Will Twitter make it through the next week, as World Cup discussion increases server demand?
Right now, Twitter is operating with 36% of the staff it had been before Elon Musk took over at the app – maybe even less given Musk’s latest firings in its sales department. Twitter has reportedly gone from 7,500 staff in September to around 2,700 now, and many former staffers have warned that the app could crash, potentially forever, as a result of increased strain.
But it hasn’t, as Musk continues to tout ‘record high’ usage rates.
So will it actually go down, and what’s the impact that users are seeing thus far as a result of that reduction in headcount?
Here are some of the problems that users are reporting at the app:
Copyright system broke
According to various reports, Twitter’s copy strike system is broken, which has enabled users to upload full-length movies into tweet threads, and have them remain up, without being detected or removed.
As per Mashable:
“One Twitter user went viral this weekend after posting the entirety of The Fast and the Furious: Tokyo Drift in 2-min long chunks, totaling over 50 tweets. The account has since been suspended, however, the media itself did not go down with it for quite some time. Other users posted the 1995 film Hackers and the 2009 film Avatar, both of which have also been taken down.”
It’s the first major example of a significant flaw in Twitter’s oversight systems, which comes as a result of some aspects at the app not being monitored as closely as they should be.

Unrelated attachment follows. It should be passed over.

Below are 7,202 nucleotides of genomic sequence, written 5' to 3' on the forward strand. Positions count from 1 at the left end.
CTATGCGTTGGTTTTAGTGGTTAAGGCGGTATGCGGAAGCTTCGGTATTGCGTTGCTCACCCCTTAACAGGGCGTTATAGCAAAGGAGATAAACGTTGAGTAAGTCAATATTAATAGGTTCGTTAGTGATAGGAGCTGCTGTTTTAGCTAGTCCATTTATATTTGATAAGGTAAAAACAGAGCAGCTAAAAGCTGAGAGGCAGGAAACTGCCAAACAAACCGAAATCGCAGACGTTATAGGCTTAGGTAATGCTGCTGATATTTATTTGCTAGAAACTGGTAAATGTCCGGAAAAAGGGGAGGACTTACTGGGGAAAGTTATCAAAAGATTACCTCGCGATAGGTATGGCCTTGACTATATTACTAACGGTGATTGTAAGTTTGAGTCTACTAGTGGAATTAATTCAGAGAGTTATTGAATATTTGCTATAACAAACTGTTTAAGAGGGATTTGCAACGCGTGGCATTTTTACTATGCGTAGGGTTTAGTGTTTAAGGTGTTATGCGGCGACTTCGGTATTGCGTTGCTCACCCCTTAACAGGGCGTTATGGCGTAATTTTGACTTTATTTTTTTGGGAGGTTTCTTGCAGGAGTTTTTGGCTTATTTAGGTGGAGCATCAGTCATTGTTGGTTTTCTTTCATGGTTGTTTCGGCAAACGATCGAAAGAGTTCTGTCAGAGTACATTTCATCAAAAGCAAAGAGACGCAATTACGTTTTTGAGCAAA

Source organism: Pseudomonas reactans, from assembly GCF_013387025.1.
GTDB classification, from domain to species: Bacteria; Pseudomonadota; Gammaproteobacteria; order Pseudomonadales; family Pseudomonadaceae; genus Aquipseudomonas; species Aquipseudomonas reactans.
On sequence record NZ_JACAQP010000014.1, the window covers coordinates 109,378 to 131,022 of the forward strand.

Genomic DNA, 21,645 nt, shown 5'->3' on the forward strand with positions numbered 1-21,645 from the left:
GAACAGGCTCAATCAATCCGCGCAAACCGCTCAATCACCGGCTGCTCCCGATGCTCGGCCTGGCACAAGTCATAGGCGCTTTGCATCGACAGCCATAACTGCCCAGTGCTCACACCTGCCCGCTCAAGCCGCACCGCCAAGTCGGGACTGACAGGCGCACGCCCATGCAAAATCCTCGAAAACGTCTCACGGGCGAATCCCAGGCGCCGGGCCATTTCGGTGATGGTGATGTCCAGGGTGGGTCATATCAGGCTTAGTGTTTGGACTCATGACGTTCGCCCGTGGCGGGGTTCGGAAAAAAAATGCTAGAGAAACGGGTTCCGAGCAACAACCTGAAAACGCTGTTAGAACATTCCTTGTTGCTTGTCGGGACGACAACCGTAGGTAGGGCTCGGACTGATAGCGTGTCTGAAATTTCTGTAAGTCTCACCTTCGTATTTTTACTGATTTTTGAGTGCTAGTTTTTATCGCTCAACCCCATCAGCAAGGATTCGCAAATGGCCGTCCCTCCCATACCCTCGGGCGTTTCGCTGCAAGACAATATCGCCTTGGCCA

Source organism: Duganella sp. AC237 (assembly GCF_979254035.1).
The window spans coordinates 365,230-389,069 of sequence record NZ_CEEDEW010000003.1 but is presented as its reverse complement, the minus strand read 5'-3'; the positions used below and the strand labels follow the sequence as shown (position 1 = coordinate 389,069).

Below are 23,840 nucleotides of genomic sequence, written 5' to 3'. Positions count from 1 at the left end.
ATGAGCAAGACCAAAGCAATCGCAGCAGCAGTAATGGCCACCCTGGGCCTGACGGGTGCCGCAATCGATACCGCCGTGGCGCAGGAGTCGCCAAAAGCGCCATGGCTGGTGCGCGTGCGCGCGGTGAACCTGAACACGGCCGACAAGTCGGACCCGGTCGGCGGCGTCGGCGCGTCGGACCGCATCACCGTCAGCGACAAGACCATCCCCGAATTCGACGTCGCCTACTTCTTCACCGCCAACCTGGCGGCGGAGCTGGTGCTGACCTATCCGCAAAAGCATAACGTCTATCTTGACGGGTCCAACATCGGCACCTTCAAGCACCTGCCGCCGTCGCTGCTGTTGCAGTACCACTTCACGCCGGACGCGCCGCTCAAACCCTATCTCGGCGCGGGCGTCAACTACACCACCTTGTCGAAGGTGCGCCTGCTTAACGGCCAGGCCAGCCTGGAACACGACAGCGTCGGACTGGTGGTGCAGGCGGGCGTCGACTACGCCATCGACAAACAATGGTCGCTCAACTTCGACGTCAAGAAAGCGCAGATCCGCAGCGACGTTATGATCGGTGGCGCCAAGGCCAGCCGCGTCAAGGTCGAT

That could lead to much bigger problems – especially when you also consider that Twitter was already unable to detect and remove child sexual exploitation and non-consensual nudity at scale at its previous staffing levels.
Related to this, Musk has said that addressing child sexual exploitation content in the app is his top priority. So it does seem like Twitter will be moving to address this before it becomes more significant.
Twitter advertisers, meanwhile, are reporting problems with everything from logging into Ads manager, to modifying campaigns, to ad placement and performance.
Some have reported that their ads are being displayed alongside ‘hardcore antisemitism and adult spam’, and have remained up even after being reported to Twitter, while others have said that paused campaigns have been reactivated without notice.
The issues, again, are likely related to reduced oversight at Twitter HQ, and have prompted many to pause their Twitter ad spend entirely till they can be fixed.
Some advertisers have also reported a significant drop in ad performance, potentially due to ad serving issues.
Exposing private tweets
There have also been some reports of tweets from private accounts being made viewable to non-followers in the app.
That could be a significant problem, but as various users have noted, this is a technical glitch that’s existed on Twitter for some time. It may be getting worse and more prevalent, but it’s not a new issue, as such.
But maybe the key indicator that things are not all good at the app have been the smaller glitches and issues that users are now seeing.
Former Twitter staff have said that this is likely how things will go at the app – there won’t necessarily be a big event, but smaller things will glitch and crash over time, which will eventually lead to a cascading effect of outages that will cause a bigger breakdown of the service.
Over the past few weeks, users have reported:
- Being unable to view replies
- Repeatedly seeing certain tweets at the top of the feed
- Longer load times
- Time-scrambled DMs
- Replies showing above the main post
- Video loading issues
Some of these, of course, have been consistent issues for some Twitter users over time, but there definitely have also been more reports of problems of late.
We don’t know for sure which of these may be related to Musk’s staffing revamp, and which are fixable in the short-term. But for what it’s worth, Musk himself seems confident that the app is on the right track.
Musk says that his reorganization of the company is almost complete, which will see him spending less time working on Twitter, likely from next week.
It does still seem like there are a lot to address, but maybe, this is all part of the grand Musk plan at the app.